Wadmalaw Island farmer Pete Ambrose is relieved that former race car driver Ernie Irvan and his wife, Kim, dropped a lawsuit that he says could have put him out of business.
But he's not sure the matter is done.
The Irvans, who live next door to the Ambrose Family Farm, filed a civil suit last month against Ambrose and his business, Rockland Avenue LLC. Ambrose owns and operates a 130-acre "community supported agriculture" farm, known as a CSA. That's a type of farm where people purchase a "share" at the start of a growing season and then pick up a supply of fruits and vegetables each week.
Kim Irvan said Friday that she and her husband, a Daytona 500 winner, dropped the lawsuit, but they don't want to comment on the matter until next week.
The lawsuit would have left it up to a judge to decide whether Ambrose's farm violated the covenants of the Selkirk Property Owners Association, of which Ambrose and the Irvans are members.
The association's covenants, which govern the use of the land, prohibit retail and commercial activities but allow generally accepted farming practices. The Irvans' position is that having people pick up shares at the farm, and running a U-pick berry business in April and May are commercial activities; Ambrose's position is that they are basic farm practices.
"Farmers don't get money from the tooth fairy," Ambrose said. "They have to sell to somebody." And he said that he thinks the equestrian activities in which the Irvans engage also could be considered commercial activities.
Ambrose also said that each week only about 60 customers pick up their produce at the farm. Most pick up at drop-off sites throughout the area.
The farm gets busy when people come out to pick berries in the spring, he said. But the U-pick business makes up 30 percent of his income. If he weren't able to run it, his business would go under, he said.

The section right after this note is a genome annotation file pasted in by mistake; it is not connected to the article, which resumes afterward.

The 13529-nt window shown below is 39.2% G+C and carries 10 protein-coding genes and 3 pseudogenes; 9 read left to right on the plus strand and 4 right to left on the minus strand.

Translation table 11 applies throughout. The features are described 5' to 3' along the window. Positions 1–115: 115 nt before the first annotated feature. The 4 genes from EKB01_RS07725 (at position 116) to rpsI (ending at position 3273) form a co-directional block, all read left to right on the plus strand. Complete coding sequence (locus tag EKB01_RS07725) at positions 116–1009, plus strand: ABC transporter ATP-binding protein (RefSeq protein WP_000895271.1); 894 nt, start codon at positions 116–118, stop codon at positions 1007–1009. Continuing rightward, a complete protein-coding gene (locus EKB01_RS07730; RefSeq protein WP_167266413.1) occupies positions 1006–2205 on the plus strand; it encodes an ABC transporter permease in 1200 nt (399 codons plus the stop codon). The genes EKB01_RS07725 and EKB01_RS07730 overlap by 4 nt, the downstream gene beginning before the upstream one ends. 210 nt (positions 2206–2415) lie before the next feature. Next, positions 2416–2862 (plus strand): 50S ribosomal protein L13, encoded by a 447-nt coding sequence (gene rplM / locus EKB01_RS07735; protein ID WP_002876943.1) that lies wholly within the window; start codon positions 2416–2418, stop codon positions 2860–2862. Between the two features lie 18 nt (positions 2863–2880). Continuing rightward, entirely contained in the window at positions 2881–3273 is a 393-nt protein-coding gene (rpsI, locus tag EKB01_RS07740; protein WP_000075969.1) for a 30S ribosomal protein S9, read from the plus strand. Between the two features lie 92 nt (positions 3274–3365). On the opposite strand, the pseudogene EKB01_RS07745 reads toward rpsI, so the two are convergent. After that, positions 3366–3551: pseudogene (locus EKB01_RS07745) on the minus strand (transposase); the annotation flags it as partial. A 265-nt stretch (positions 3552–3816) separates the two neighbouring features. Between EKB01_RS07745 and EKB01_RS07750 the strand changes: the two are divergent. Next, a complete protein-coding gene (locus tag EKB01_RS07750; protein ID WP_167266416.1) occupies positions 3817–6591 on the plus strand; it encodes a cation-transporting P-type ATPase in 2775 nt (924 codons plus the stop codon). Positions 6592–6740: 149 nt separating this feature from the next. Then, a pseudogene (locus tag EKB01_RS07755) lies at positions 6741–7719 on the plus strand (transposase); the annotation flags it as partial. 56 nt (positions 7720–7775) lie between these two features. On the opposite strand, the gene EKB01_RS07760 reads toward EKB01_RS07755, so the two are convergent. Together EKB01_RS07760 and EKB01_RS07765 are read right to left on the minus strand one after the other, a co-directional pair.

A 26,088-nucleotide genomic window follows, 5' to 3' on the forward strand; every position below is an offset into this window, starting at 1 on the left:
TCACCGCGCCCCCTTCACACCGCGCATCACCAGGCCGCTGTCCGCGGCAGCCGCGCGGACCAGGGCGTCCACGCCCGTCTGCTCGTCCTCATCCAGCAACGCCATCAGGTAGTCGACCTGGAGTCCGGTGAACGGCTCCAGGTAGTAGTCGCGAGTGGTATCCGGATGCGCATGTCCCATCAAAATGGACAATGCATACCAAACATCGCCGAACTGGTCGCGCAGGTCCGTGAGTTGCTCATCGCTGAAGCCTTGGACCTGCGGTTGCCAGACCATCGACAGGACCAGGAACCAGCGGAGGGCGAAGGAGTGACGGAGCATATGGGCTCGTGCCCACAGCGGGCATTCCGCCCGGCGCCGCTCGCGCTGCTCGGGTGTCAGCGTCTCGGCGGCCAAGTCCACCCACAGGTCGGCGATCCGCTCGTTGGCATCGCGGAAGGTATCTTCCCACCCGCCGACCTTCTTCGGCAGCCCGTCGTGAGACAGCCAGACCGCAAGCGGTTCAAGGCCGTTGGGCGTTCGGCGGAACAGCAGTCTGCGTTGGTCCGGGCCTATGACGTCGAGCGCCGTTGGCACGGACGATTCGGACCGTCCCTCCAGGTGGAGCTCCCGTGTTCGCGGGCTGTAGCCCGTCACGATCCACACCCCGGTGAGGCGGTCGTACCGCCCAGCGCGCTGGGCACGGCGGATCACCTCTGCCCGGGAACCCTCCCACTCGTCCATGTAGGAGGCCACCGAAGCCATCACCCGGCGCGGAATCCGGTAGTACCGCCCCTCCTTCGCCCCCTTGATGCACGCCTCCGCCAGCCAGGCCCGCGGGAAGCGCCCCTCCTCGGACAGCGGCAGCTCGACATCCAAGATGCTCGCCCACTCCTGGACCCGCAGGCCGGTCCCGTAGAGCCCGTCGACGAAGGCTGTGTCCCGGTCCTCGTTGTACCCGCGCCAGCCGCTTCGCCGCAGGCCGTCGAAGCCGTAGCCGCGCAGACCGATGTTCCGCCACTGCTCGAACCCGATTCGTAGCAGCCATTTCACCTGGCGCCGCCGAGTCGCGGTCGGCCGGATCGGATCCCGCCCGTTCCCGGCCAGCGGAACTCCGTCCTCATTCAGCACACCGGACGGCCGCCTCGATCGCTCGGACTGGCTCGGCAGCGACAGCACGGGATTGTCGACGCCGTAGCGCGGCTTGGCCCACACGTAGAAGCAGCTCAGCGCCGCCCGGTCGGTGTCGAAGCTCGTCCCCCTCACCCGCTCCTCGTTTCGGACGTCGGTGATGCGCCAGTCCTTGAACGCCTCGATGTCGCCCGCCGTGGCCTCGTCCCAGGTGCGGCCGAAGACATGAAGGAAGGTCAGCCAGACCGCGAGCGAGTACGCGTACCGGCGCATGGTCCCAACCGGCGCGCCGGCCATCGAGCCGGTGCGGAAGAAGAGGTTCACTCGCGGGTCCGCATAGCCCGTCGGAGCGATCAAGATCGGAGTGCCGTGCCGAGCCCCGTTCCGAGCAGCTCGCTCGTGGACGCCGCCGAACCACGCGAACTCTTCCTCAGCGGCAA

Ambrose said he still thinks some members of the association want to shut him down because his fruit and vegetable farm is inconsistent with some of the high-end equestrian enterprises in Selkirk. "They want an elite equestrian community," he said.
Kim Irvan said earlier this month that she and her husband don't have any problem with Ambrose growing fruit and vegetables next door to their home and equestrian club. But they are tired of people driving down the road to his farm that runs along the edge of their 49 acres to pick up their produce. And they've had enough of his U-pick berry operation, which has brought in as many as 60 cars in an hour. The cars are noisy and stir up dust, and Ambrose's customers have even wandered onto her land to pet her horses, she said.
Ernie Irvan is former a NASCAR driver with 15 career Winston Cup victories who may be best known for a terrible crash at Michigan Speedway. He suffered a serious head injury in the 1994 wreck but later recovered and returned to racing.
Ambrose said some members of the association have been trying for a long time to restrict his business. They've called him a "carnival farmer," Ambrose said. And he's been told by some neighbors that another neighbor has threatened to put a Ferris wheel on his property in retaliation.
His opponents in the association tried to amend the covenants to restrict his business activities, he said, but they didn't garner enough votes to do it.
Association President Steve Kuemmerle did not return a call for comment Friday.
The Irvans filed their lawsuit after the amendment was shot down, Ambrose said.
"I would love to work something out (with the neighbors)," he said, "but what they wanted wasn't feasible."
The bright spot in all of this for Ambrose is the outpouring of community support for his family and his farm. The morning that news of the lawsuit broke in the media, he said, so many people called him to offer support that his cell phone battery went dead. And one of his customers set up a "Save the Ambrose Farm" page on Facebook earlier this week, he said. So far, it has more than 3,300 members.
"It's humbling," Ambrose said.
Reach Diane Knich at 937-5491 or email@example.com.
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